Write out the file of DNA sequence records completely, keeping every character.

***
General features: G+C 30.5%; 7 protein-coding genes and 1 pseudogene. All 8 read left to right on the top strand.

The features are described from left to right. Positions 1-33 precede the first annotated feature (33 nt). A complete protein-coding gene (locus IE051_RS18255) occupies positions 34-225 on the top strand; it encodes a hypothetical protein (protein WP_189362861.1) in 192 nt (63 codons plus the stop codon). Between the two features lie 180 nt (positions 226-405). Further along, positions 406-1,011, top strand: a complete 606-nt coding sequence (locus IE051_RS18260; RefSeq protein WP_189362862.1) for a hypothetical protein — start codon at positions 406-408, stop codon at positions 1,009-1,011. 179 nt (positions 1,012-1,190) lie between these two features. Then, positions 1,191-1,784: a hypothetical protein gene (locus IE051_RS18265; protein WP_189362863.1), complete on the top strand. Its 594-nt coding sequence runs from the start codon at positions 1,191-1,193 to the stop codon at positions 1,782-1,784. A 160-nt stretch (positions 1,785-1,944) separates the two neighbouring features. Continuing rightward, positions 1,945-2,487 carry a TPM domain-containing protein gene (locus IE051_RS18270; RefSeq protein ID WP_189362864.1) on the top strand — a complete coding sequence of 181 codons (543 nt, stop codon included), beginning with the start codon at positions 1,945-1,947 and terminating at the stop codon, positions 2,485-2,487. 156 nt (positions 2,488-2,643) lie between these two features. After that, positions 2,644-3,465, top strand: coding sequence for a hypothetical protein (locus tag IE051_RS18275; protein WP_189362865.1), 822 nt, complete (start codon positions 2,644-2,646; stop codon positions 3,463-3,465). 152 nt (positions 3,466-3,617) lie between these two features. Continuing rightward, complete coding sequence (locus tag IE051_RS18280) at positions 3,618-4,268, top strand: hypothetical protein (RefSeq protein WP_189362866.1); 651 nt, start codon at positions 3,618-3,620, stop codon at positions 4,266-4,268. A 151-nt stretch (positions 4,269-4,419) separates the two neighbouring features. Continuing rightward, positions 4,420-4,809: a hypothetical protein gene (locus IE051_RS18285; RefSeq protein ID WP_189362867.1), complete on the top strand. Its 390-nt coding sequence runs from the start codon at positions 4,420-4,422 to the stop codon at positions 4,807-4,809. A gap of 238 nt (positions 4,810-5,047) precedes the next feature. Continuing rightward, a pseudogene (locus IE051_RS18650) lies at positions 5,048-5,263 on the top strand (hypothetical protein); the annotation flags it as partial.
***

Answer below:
General features: G+C 30.5%; 7 protein-coding genes and 1 pseudogene. All 8 read left to right on the top strand.

The features are described from left to right. Positions 1-33 precede the first annotated feature (33 nt). A complete protein-coding gene (locus IE051_RS18255) occupies positions 34-225 on the top strand; it encodes a hypothetical protein (protein WP_189362861.1) in 192 nt (63 codons plus the stop codon). Between the two features lie 180 nt (positions 226-405). Further along, positions 406-1,011, top strand: a complete 606-nt coding sequence (locus IE051_RS18260; RefSeq protein WP_189362862.1) for a hypothetical protein — start codon at positions 406-408, stop codon at positions 1,009-1,011. 179 nt (positions 1,012-1,190) lie between these two features. Then, positions 1,191-1,784: a hypothetical protein gene (locus IE051_RS18265; protein WP_189362863.1), complete on the top strand. Its 594-nt coding sequence runs from the start codon at positions 1,191-1,193 to the stop codon at positions 1,782-1,784. A 160-nt stretch (positions 1,785-1,944) separates the two neighbouring features. Continuing rightward, positions 1,945-2,487 carry a TPM domain-containing protein gene (locus IE051_RS18270; RefSeq protein ID WP_189362864.1) on the top strand — a complete coding sequence of 181 codons (543 nt, stop codon included), beginning with the start codon at positions 1,945-1,947 and terminating at the stop codon, positions 2,485-2,487. 156 nt (positions 2,488-2,643) lie between these two features. After that, positions 2,644-3,465, top strand: coding sequence for a hypothetical protein (locus tag IE051_RS18275; protein WP_189362865.1), 822 nt, complete (start codon positions 2,644-2,646; stop codon positions 3,463-3,465). 152 nt (positions 3,466-3,617) lie between these two features. Continuing rightward, complete coding sequence (locus tag IE051_RS18280) at positions 3,618-4,268, top strand: hypothetical protein (RefSeq protein WP_189362866.1); 651 nt, start codon at positions 3,618-3,620, stop codon at positions 4,266-4,268. A 151-nt stretch (positions 4,269-4,419) separates the two neighbouring features. Continuing rightward, positions 4,420-4,809: a hypothetical protein gene (locus IE051_RS18285; RefSeq protein ID WP_189362867.1), complete on the top strand. Its 390-nt coding sequence runs from the start codon at positions 4,420-4,422 to the stop codon at positions 4,807-4,809. A gap of 238 nt (positions 4,810-5,047) precedes the next feature. Continuing rightward, a pseudogene (locus IE051_RS18650) lies at positions 5,048-5,263 on the top strand (hypothetical protein); the annotation flags it as partial.